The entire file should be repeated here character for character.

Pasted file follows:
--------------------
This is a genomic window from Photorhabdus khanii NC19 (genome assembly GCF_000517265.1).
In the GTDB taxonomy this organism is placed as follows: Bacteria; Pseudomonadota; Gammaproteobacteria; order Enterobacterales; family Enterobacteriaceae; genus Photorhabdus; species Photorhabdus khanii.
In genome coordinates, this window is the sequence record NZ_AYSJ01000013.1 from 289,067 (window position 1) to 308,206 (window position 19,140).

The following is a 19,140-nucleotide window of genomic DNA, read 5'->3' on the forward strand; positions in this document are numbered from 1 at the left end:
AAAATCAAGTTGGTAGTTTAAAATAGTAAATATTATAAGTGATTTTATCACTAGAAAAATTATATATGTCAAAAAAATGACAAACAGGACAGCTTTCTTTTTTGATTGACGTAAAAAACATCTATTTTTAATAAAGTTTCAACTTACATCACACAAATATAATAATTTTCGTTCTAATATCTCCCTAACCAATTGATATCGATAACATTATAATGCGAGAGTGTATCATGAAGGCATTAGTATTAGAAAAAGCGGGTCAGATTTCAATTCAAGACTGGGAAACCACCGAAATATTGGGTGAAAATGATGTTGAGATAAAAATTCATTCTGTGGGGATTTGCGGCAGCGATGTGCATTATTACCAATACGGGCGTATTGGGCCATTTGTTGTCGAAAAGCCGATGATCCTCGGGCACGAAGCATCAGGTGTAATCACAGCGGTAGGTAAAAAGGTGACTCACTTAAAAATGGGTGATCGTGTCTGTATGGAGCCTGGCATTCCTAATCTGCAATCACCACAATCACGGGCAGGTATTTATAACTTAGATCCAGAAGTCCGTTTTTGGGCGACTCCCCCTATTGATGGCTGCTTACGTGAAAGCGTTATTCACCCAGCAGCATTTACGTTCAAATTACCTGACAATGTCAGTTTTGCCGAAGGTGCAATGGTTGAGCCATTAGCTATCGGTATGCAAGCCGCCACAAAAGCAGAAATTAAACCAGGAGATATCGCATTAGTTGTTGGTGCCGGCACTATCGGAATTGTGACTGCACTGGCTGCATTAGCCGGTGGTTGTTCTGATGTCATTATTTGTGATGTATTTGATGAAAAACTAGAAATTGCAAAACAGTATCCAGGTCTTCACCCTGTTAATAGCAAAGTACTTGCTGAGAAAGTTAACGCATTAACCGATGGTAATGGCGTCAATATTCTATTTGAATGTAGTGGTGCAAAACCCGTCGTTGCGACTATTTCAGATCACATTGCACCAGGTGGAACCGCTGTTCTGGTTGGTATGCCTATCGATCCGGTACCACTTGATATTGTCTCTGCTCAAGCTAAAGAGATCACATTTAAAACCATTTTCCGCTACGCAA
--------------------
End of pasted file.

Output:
This is a genomic window from Photorhabdus khanii NC19 (genome assembly GCF_000517265.1).
In the GTDB taxonomy this organism is placed as follows: Bacteria; Pseudomonadota; Gammaproteobacteria; order Enterobacterales; family Enterobacteriaceae; genus Photorhabdus; species Photorhabdus khanii.
In genome coordinates, this window is the sequence record NZ_AYSJ01000013.1 from 289,067 (window position 1) to 308,206 (window position 19,140).

The following is a 19,140-nucleotide window of genomic DNA, read 5'->3' on the forward strand; positions in this document are numbered from 1 at the left end:
AAAATCAAGTTGGTAGTTTAAAATAGTAAATATTATAAGTGATTTTATCACTAGAAAAATTATATATGTCAAAAAAATGACAAACAGGACAGCTTTCTTTTTTGATTGACGTAAAAAACATCTATTTTTAATAAAGTTTCAACTTACATCACACAAATATAATAATTTTCGTTCTAATATCTCCCTAACCAATTGATATCGATAACATTATAATGCGAGAGTGTATCATGAAGGCATTAGTATTAGAAAAAGCGGGTCAGATTTCAATTCAAGACTGGGAAACCACCGAAATATTGGGTGAAAATGATGTTGAGATAAAAATTCATTCTGTGGGGATTTGCGGCAGCGATGTGCATTATTACCAATACGGGCGTATTGGGCCATTTGTTGTCGAAAAGCCGATGATCCTCGGGCACGAAGCATCAGGTGTAATCACAGCGGTAGGTAAAAAGGTGACTCACTTAAAAATGGGTGATCGTGTCTGTATGGAGCCTGGCATTCCTAATCTGCAATCACCACAATCACGGGCAGGTATTTATAACTTAGATCCAGAAGTCCGTTTTTGGGCGACTCCCCCTATTGATGGCTGCTTACGTGAAAGCGTTATTCACCCAGCAGCATTTACGTTCAAATTACCTGACAATGTCAGTTTTGCCGAAGGTGCAATGGTTGAGCCATTAGCTATCGGTATGCAAGCCGCCACAAAAGCAGAAATTAAACCAGGAGATATCGCATTAGTTGTTGGTGCCGGCACTATCGGAATTGTGACTGCACTGGCTGCATTAGCCGGTGGTTGTTCTGATGTCATTATTTGTGATGTATTTGATGAAAAACTAGAAATTGCAAAACAGTATCCAGGTCTTCACCCTGTTAATAGCAAAGTACTTGCTGAGAAAGTTAACGCATTAACCGATGGTAATGGCGTCAATATTCTATTTGAATGTAGTGGTGCAAAACCCGTCGTTGCGACTATTTCAGATCACATTGCACCAGGTGGAACCGCTGTTCTGGTTGGTATGCCTATCGATCCGGTACCACTTGATATTGTCTCTGCTCAAGCTAAAGAGATCACATTTAAAACCATTTTCCGCTACGCAA